[Screen It]

(2004) (Chris Evans, Erika Christensen) (PG-13)

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Drama: A group of six disparate and desperate high school students sets out to steal the SAT so that they can attain high scores and get what they want in their lives.
Kyle (CHRIS EVANS) is a high school student who wants to go to Cornell to study architecture, but doesn't have the SAT scores to get in. His best friend, Matty (BRYAN GREENBERG), wants to attend the University of Maryland to be with his girlfriend, but likewise comes up short when it comes to that test.

Accordingly, the two concoct a plan to steal the test from the nearby ETS building to insure their success. The only problem is that they somehow need to get in. That's where the rebellious Francesca (SCARLETT JOHANSSON) comes in. It seems her father owns the building and since the two don't get along, she'd be happy to help.

Kyle also wants Anna (ERIKA CHRISTENSEN) to join in - primarily because he's interested in her - but Matty thinks it's a bad idea since she's the second smartest student in school and an overachiever at that. Even so, and despite her perfect GPA, she's nervous that she won't score high enough on the SAT to get into Brown like her parents are hoping.

Eventually joining them is stoner Roy (LEONARDO NAM) who doesn't care about the test but thinks the thievery will be fun when he accidentally overhears the plan. Rounding out the group is basketball star Desmond (DARIUS MILES) who could go straight to the pros, but has promised his mother he'll go to college first. The only problem is that he needs a certain score on the test and isn't sure he can get it.

As the various group members overcome their differences, they then plot to break into the ETS building, find and copy the SAT test and its answers, and thus ensure that their individual futures are set.

OUR TAKE: 3 out of 10
Wouldn't you just know that you'd go and spend twelve years of your life reading, writing, studying and often overachieving, in an extracurricular sense, only to have one test undermine everything?

That's what happens to many a high school student when they face the SAT or equivalent tests that often determine their immediate collegiate future and more. Aside from spending hundreds or thousands of dollars on SAT prep courses or getting a brain transplant, what's a desperate high school student to do?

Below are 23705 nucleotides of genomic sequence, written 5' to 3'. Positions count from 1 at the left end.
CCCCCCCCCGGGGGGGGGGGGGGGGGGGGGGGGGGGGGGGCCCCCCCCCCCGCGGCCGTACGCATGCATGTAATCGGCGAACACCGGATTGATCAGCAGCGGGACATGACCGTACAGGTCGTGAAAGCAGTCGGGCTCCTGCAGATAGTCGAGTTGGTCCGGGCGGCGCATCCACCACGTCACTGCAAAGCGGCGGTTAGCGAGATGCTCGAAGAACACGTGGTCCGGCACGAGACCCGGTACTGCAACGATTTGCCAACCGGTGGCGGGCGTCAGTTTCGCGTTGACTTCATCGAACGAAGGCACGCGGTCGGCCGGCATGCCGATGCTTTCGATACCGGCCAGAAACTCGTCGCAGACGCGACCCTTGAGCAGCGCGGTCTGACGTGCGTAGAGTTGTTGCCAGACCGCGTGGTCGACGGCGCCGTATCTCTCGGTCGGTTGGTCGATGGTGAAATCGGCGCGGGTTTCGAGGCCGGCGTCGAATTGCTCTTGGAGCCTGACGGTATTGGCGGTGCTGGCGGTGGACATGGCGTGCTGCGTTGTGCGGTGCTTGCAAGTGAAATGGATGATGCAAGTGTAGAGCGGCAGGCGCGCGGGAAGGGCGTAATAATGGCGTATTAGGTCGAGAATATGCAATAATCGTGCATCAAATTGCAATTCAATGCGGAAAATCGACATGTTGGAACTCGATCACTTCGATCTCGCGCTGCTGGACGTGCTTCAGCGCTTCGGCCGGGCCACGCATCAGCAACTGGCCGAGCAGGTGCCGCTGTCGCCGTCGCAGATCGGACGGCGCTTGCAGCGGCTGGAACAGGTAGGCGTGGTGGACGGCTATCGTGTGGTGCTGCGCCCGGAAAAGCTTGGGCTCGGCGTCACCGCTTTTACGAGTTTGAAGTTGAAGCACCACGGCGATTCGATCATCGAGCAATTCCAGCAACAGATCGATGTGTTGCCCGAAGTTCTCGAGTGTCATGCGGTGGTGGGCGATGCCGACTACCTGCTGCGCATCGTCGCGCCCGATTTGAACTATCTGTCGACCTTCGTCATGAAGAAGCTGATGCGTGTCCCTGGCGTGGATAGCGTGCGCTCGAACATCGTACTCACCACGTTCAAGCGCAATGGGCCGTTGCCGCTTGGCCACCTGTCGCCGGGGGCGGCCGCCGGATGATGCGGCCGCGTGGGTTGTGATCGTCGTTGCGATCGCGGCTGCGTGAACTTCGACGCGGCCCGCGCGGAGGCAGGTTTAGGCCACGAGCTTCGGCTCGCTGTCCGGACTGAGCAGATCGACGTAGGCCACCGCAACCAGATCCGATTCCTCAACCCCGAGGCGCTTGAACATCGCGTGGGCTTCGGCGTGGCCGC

Why, they can always get their hands on the test, copy the answers and then cheat their way to success. That's the gist of "The Perfect Score," an odd and unsatisfying drama that will obviously draw comparisons to the John Hughes teen angst dramedy, "Breakfast Club."

That's not only because one of the characters here actually brings up that film in conversation, but also because its thematic structure is quite similar. Of course, while Molly Ringwald, Emilio Estevez and others were in detention, they didn't conspire to cheat the system.

What they did do, however, was overcome their high school strata differences and then learn something about themselves and each other in the process. The same holds true here in the screenplay penned by Mark Schwahn ("Whatever It Takes") and Marc Hyman ("Osmosis Jones") & Jon Zack ("Out Cold"), but in a less interesting or convincing fashion.

Like that earlier film, this one is populated by a cross section of high school students - the brain, jock, outsider, stoner, average kid and vanilla plain one. Yet, their assembly feels nothing short of contrived and clichéd. As does the overall film that comes off as an odd amalgamation of genre trappings.

Beyond the "B.C." material, there are the Mission Impossible type break-in and heist moments. Given the copious amount of screen time given to the planning and execution of said crime, it's disappointing that Brian Robbins' ("Hard Ball," "Ready to Rumble") inert direction renders all of that less than exciting or suspenseful.

There's also Leonardo Nam ("Nobody's Perfect," "Meridian") doing his best Sean "Jeff Spicoli" Penn impersonation, which at least makes him the most interesting character offered. Then there are a handful of fantasy moments including the umpteenth "Matrix" spoof that's not only out of place, but also extremely late to the game considering all of the other films that literally and figuratively have beat this one to the punch.

Finally, there's all of the railing against the system and especially the dreaded SAT. There are obviously some valid points behind such accusations. Yet, the fact that we don't care about any of the characters or feel their sense of plight and/or urgency about such matters severely lessens the impact of their arguments.

Beyond Nam's stoner portrayal, the likes of Scarlett Johansson ("Lost in Translation," "Girl With a Pearl Earring"), Erika Christensen ("Swimfan," "Traffic"), Chris Evans ("Not Another Teen Movie"), Bryan Greenberg ("A Civil Action") and Darius Miles (making his feature debut) are present to fulfill the quota of stereotypes needed for the standard cross-section of student archetypes.

Most disappointing are Christensen who showed so much promise in "Traffic" and especially Johansson who's slumming it here after two terrific portrayals in 2003. Unlikely to receive a passing score from either critics or viewers, "The Perfect Score" fails to make the grade. It rates as just a 3 out of 10.

Reviewed January 30, 2004 / Posted January 30, 2004

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